Exposing myself to myself

I have spent so much time keeping myself safe. 

Self-insulting and creating barriers between myself and the outside world. 

In a way, that meant even holding myself back from myself.

Denying that I loved art

Denying that I wanted to write 

Denying that I was a creative person





I remember how I use to treat my curiosities and cravings to express myself. 

…like a shameful secret. 

If someone wanted to have an insight into my hearts’ desires, all they would have needed to do was just crack open my laptop. They would find neatly organized files of all my deepest wants and interests. There would be a folder for almost anything that pulled my attention or for a future hobby and career goal. The volume of folders would be shocking because I never spoke openly about my wants. Not even to myself. 

My most extensive folder would likely be for “Photography”, phototype would subcategorize into period, street, DSLR, old African American, old Hollywood, national geographic type, portrait, film, travel, architecture, etc.

There were folders for “humanities/interesting articles to revisit”, “mental health/wellness”, “sculpture/pottery”, “mixed media idea”, “vegan recipes”, “van life”, “yoga”, “printmaking”, “scientific articles”, “human rights issues”, “religion/spirituality”, “astrology” , “spirituality”, “technical writing” ,“creative writings” ; “graphic art/drawing”; “movement/dance”, “booklist”, “homestead/farming” and there’s dozens more. 

These categories were how I compartmentalized parts of myself.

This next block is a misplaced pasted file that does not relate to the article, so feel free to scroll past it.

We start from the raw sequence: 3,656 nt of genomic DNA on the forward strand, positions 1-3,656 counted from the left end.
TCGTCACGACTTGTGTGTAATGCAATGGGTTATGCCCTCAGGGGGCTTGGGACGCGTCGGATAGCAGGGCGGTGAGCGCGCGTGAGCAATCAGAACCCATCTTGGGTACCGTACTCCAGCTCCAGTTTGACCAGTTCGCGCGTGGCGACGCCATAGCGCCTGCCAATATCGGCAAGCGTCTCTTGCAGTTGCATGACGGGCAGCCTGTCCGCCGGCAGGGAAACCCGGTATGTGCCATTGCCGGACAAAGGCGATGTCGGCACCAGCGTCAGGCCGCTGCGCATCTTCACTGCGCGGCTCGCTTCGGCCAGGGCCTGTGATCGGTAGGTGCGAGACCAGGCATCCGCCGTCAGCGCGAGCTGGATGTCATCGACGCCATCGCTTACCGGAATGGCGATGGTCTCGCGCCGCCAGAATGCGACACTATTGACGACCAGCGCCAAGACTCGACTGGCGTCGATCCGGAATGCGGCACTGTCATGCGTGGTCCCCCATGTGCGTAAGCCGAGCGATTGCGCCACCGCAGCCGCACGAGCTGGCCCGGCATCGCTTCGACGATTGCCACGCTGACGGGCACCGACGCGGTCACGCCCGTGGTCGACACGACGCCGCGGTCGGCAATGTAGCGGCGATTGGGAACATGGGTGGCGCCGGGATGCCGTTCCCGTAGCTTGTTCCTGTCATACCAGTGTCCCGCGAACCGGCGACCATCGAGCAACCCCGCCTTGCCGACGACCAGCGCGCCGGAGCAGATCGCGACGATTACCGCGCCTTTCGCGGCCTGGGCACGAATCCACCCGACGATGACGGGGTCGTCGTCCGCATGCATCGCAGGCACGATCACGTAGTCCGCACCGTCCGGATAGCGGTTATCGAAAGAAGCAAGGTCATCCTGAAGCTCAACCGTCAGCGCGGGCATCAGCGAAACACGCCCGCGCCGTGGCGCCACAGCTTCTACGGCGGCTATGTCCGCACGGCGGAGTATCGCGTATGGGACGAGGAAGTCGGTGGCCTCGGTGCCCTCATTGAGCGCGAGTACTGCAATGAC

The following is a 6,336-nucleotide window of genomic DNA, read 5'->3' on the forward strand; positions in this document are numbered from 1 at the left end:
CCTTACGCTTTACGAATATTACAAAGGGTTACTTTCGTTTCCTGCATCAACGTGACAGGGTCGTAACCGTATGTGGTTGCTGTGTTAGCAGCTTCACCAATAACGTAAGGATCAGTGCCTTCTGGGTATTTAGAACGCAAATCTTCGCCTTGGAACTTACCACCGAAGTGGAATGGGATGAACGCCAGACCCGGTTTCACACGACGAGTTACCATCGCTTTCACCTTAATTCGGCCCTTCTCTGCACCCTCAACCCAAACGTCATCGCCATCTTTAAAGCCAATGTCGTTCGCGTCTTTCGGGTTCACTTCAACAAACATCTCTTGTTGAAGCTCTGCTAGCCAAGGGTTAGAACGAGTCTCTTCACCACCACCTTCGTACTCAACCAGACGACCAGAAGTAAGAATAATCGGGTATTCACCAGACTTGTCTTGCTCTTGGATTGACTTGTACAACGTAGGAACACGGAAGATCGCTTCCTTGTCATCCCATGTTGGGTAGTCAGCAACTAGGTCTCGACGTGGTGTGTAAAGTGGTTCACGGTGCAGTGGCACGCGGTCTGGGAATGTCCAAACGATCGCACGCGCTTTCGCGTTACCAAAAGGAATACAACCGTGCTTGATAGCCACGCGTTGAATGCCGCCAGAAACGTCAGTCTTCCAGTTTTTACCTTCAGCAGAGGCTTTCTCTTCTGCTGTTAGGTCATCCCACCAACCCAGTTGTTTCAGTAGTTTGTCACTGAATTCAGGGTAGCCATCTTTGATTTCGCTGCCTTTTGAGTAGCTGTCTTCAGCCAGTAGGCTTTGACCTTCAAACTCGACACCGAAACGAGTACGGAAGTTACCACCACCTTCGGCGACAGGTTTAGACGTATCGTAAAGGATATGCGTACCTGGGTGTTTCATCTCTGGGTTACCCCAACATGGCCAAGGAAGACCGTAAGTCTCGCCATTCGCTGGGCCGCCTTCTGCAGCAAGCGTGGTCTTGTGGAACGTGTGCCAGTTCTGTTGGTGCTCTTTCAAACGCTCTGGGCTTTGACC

It was how I dealt with constant intense urges to embody all these parts of myself. It was how I coped with the inability to birth my creations and integrate my passion into my everyday life. 

Instead of acting on or processing these longings, I just held onto them, researched them obsessively for over a decade, watched others in the field, and filed them away as ‘things’ I would get to one day. 

Right before my dad died, I felt like I would burst because of all the information I held inside. My yearnings were pent up, and they wanted to get out.

As my dad slowly deteriorated, I gave myself space to unpacked why his life was unfolding how it was.  My dad was the most passionate and fiery person I ever met in my life, so why did his flame to live slowly dim? There were many factors, but the one that presented itself the most to be me was “unfulfillment”. My dad was a phenomenal artist and craftsman who unfortunately did not have the tools or space to express those parts of himself. His creativity was stifled for many reasons, and it blunted his ability to heal. I, too, was becoming a person who was in a constant cycle of self-restraint. Although he was never given a chance to develop that arm of his personhood, I realized that I did have the resources and time to express myself.  The first step has been allowing my imagination to run wild and pursuing creative endeavors I always dreamed of and not hiding anymore but releasing.  

I now see my fear of being creative was rooted in my fear of vulnerability. For me, being creative means exposing who I am. It also means allowing myself to make mistakes. It’s being honest with my deepest feelings, actualizing them into words, and putting them in motion

When I say in motion, this equates:

writing daily

practicing chords on the guitar

drawing in my sketch pad, filming

shooting self portraits

dancing to music in an empty room

learning how to read my birth chart

completing an entire Masterclass course

or even as random as constructing something to burn sage in from coconut shells. 

Its official now, I can’t survive unless I expose myself to myself

Which means relentlessly creating art, writing, playing music, and even moving my body. 

It also means being okay with being unsure, making mistakes, feeling insecure, having writers’ block, making grammatical errors, video editing not going smoothly, and not catching a rhythm as fast as I would like. 

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